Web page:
Strategizing International Tax Best Practices – by Keith Brockman

Posts tagged ‘S. Africa transfer pricing’

S. Africa CbC / TP requirements

The South African Revenue Service (SARS) released its final notice re: requirements for filing the Country-by-Country (CbC) report, Master File and Local File, in alignment with OECD BEPS Action Item 13.

It is interesting that, pursuant to minimum thresholds, both a Master File and Local File are required to be filed, rather than only the Local File.  This may become more of a norm, versus an exception, as the global transfer pricing and risk environment will need to be reviewed in alignment with local business operations.  Hopefully, the review will encompass confidential limitations on the information received and will only encompass transfer pricing practices of the local operations rather than extend CbC presumptions or Master File analogies against the local data.

EY’s Global Tax Alert provides the relevant details of the SARS requirement.

http://www.ey.com/Publication/vwLUAssets/South_African_Revenue_Service_releases_Public_Notice_concerning_Country-by-Country_reports_-_master_file_and_local_file/$FILE/2017G_05868-171Gbl_TP_South%20African%20RS%20releases%20Public%20Notice%20concerning%20CbCR%20master%20and%20local%20file.pdf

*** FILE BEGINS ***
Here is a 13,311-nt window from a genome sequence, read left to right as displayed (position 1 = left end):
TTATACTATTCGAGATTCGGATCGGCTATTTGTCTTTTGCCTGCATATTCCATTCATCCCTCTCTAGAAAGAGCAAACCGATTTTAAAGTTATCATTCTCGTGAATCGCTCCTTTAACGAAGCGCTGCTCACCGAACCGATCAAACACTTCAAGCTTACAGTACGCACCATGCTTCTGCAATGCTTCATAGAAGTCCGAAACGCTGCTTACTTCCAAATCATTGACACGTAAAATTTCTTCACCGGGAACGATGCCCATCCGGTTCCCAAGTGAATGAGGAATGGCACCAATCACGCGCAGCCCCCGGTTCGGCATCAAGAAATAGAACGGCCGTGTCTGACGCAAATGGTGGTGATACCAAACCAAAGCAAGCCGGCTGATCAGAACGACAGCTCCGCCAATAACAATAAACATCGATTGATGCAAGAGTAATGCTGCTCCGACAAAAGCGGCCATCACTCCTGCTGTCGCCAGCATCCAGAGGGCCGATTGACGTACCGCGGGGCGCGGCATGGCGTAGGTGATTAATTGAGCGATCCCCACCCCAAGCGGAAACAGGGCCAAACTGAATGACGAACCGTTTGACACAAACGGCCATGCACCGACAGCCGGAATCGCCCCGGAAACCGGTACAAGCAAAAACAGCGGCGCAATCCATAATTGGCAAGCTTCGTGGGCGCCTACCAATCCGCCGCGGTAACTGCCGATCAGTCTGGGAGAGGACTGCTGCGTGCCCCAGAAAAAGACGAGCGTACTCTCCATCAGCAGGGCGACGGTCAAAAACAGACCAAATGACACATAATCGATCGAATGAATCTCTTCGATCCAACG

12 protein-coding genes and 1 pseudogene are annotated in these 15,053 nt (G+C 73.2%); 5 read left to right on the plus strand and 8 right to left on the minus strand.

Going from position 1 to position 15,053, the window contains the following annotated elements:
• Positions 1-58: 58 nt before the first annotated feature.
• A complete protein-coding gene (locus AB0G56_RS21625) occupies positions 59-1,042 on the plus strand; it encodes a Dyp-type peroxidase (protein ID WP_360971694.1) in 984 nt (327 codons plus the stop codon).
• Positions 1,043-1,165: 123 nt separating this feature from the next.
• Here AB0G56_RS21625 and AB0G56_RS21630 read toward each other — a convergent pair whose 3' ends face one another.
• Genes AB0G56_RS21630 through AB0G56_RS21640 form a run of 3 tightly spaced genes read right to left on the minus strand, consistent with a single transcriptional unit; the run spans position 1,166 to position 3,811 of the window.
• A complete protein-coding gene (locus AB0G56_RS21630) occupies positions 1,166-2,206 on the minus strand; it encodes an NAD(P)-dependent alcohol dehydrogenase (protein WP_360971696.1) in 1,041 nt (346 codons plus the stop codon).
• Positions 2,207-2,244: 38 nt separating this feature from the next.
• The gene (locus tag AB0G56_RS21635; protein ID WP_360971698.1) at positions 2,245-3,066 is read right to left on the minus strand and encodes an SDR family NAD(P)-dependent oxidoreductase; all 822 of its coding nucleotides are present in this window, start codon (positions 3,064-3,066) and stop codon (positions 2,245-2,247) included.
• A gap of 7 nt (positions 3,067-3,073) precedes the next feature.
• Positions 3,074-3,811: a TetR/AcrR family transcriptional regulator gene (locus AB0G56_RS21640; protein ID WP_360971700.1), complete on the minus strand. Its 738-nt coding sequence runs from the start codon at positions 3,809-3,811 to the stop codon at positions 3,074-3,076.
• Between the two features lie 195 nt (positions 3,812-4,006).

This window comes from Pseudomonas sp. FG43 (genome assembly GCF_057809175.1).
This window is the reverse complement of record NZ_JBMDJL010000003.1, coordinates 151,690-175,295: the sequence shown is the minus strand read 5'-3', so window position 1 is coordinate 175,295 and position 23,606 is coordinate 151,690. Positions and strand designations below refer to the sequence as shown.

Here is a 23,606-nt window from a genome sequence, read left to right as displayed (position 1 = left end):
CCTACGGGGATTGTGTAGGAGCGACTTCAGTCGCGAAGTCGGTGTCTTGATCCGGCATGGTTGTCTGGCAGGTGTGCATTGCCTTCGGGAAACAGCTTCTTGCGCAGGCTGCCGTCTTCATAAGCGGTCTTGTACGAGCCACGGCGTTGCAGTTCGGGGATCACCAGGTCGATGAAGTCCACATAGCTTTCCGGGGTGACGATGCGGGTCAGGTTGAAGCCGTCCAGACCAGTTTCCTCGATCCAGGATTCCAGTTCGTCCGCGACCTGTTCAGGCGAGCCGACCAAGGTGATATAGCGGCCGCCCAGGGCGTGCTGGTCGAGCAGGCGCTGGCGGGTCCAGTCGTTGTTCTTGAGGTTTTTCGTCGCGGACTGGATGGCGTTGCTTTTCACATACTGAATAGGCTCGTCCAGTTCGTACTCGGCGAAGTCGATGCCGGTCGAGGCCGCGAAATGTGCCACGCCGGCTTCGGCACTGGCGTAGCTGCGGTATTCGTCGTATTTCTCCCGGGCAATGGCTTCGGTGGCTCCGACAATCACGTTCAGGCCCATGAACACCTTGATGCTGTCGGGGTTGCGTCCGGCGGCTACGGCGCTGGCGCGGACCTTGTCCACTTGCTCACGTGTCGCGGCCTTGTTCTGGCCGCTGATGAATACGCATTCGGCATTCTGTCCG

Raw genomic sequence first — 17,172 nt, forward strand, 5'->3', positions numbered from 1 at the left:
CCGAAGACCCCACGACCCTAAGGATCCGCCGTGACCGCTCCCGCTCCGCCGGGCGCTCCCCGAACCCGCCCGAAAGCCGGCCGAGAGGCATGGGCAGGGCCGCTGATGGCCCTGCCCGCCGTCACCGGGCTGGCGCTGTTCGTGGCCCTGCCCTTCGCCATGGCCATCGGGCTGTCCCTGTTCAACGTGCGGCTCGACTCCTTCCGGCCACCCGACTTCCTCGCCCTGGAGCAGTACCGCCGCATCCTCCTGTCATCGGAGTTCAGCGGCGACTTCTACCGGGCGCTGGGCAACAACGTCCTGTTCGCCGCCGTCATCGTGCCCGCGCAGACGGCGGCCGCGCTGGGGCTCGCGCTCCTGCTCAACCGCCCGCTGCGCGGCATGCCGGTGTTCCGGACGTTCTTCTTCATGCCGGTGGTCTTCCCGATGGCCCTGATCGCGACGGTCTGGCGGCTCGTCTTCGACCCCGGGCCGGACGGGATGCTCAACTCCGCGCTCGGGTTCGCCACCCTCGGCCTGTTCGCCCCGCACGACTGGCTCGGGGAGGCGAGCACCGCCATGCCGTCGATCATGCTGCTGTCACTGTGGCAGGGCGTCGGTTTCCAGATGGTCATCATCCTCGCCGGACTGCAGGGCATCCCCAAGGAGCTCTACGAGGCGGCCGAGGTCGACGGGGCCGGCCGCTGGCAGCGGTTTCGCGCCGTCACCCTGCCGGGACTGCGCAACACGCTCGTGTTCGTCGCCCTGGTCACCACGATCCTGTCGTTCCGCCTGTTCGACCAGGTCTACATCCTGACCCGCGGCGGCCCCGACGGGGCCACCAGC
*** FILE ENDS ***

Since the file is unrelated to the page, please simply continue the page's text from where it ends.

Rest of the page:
S. Africa’s “reportable arrangements”- BEPS incentivized contemporaneous reporting

KPMG’s summary provides details for contemporaneous reporting (i.e. within 45 business days) of “reportable arrangements” that include acquiring a controlling interest in a company with loss attributes, hybrid debt/equity instruments, contributions to/beneficial interests in foreign trusts, and certain arrangements with foreign insurers.

The hybrid debt/equity arrangements are aimed at tackling BEPS substance vs. form transactions, although this unilateral guidance precedes final OECD guidelines and thereby represents an additional reporting requirement for such instruments, notwithstanding potential taxation of  related dividends or denial of deductions for related interest.

The public notice also provides for “excluded arrangements” where the aggregate tax benefit does not exceed R5M, although the exclusion for transactions where a tax benefit was not the main, or one of the main, purposes of the arrangement appears to have been removed from this new legislation.

http://www.kpmg.com/ZA/en/IssuesAndInsights/ArticlesPublications/Tax-and-Legal-Publications/Pages/Reportable-Arrangements-Amended.aspx

This new “contemporaneous” guidance provides a very small window for reporting “reportable arrangements” to the South African Revenue Service (SARS).  Accordingly, a review of current and prospective arrangements in S. Africa should provide for timely reporting governance guidelines.

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